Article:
Interested in more holistic practices? Santosa also offers Beginner Meditation and Breathwork classes for those looking to let go of the stress and connect the mind and body. Santosa offers a pass for 10 classes that is valid for two months and can be shared between two people.

Awaken Life’s Potential at Santosa Detox & Wellness Center. Kickstart your health & wellness journey with a detox program by joining a new fitness class or just eating healthier at Santosa Vegan Restaurant.

For more information, visit www.santosaphuket.com.

Awaken life’s potential at Santosa Detox & Wellness Center | News by The Thaiger

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Local Thai journalist speaking fluent Thai and English. Tanutam studied in Khon Kaen before attending Bangkok’s Chulalongkhorn University.

World

Darth Vader actor David Prowse dies – May the force be with him

Tanutam Thawan

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Darth Vader actor David Prowse dies – May the force be with him | The Thaiger

“…his swish with the black cape and his screen presence in the foreboding, shiny black high-tech exoskeleton won him a legion of fans.”

Darth Vader has died… May the force be with him. The man who played the bad guy in the first Star Wars trilogy, British actor David Prowse, died at the age of 85 after a short illness.

American actor Mark Hamill, who played Darth Vader’s son, Luke Skywalker, alongside with David and the initial cast of the epic saga, sent his condolences in a tweet.

“So sad to hear David Prowse has passed. He was a kind man & much more than Darth Vader.”

“Actor-Husband-Father-Member of the Order of the British Empire-3 time British Weightlifting Champion & Safety Icon the Green Cross Code Man. He loved his fans as much as they loved him. #RIP”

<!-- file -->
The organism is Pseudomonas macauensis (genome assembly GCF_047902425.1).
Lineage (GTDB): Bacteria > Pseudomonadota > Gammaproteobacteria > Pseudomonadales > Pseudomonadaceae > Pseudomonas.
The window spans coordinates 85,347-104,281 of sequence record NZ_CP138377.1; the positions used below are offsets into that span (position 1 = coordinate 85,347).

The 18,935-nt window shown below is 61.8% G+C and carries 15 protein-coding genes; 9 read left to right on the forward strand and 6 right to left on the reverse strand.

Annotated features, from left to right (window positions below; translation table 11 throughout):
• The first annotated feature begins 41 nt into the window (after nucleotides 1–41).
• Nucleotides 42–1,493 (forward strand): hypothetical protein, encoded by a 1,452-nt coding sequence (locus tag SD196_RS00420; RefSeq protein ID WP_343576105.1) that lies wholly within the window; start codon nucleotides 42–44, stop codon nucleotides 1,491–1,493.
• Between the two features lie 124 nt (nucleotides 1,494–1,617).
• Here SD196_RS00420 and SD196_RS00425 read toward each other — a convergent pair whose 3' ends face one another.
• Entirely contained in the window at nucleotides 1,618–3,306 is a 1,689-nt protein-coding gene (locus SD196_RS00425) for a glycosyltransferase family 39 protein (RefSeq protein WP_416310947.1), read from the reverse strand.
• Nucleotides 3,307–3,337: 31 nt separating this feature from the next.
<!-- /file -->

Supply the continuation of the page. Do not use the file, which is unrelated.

Star Wars co-star, and fellow Brit, Anthony Daniels, who played the gold-plated and effusive C3PO in all but one of the 12 Star Wars instalments, paid tribute to Prowse’s contribution to the saga.

“Dave’s iconic figure dominated the finished film in ’77 and has done so ever since.”

David wore the ominous black suit and helmet to play the Star Wars villain Darth Vader although it was the American actor James Earl Jones who provided the character’s voice in post-production. George Lucas felt that David’s West Country English accent was “unsuitable for the part”. The decision to replace David’s voice caused a long-term rift between actor and director that eventually saw David cut out of official Star Wars publicity events. But his swish with the black cape and his screen presence in the foreboding shiny black high-tech exoskeleton won him a legion of fans.

Darth Vader actor David Prowse dies - May the force be with him | News by The Thaiger

David’s career as an actor spanned 50 years, but it was his role as the Sith Lord in Star Wars that brought him international fame and attention.

But it was his role as the “Green Cross Code Man” from a British road safety campaign that Prowse said he was most proud of. David was awarded an MBE, Member of the Most Excellent Order of the British Empire, in 2000 for that role.

David Prowse was born into a working class family and grew up in a council estate in Southmead, in southwestern England. He gained a scholarship to attend Bristol Grammar School. He had a passion for bodybuilding and was crowned British Weightlifting Champion several times in the 1960s. He became lifelong friends with actors Arnold Schwarzenegger in his weightlifting years.